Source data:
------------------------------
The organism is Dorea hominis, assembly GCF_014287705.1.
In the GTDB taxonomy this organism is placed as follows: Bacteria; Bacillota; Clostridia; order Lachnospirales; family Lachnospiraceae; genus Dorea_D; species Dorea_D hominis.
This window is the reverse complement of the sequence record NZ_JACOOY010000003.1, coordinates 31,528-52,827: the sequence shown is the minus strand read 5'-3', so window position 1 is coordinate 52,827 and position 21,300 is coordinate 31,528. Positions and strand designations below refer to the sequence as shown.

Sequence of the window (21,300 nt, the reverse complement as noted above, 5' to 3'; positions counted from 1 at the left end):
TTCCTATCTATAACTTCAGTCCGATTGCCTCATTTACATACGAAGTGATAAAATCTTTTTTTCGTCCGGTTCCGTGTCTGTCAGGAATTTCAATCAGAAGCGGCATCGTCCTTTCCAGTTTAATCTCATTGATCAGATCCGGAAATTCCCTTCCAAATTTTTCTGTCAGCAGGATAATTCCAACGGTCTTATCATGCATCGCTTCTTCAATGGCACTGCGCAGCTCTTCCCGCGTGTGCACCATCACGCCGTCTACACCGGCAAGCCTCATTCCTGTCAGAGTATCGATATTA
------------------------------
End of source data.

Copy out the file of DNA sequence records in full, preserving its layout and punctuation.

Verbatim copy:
The organism is Dorea hominis, assembly GCF_014287705.1.
In the GTDB taxonomy this organism is placed as follows: Bacteria; Bacillota; Clostridia; order Lachnospirales; family Lachnospiraceae; genus Dorea_D; species Dorea_D hominis.
This window is the reverse complement of the sequence record NZ_JACOOY010000003.1, coordinates 31,528-52,827: the sequence shown is the minus strand read 5'-3', so window position 1 is coordinate 52,827 and position 21,300 is coordinate 31,528. Positions and strand designations below refer to the sequence as shown.

Sequence of the window (21,300 nt, the reverse complement as noted above, 5' to 3'; positions counted from 1 at the left end):
TTCCTATCTATAACTTCAGTCCGATTGCCTCATTTACATACGAAGTGATAAAATCTTTTTTTCGTCCGGTTCCGTGTCTGTCAGGAATTTCAATCAGAAGCGGCATCGTCCTTTCCAGTTTAATCTCATTGATCAGATCCGGAAATTCCCTTCCAAATTTTTCTGTCAGCAGGATAATTCCAACGGTCTTATCATGCATCGCTTCTTCAATGGCACTGCGCAGCTCTTCCCGCGTGTGCACCATCACGCCGTCTACACCGGCAAGCCTCATTCCTGTCAGAGTATCGATATTA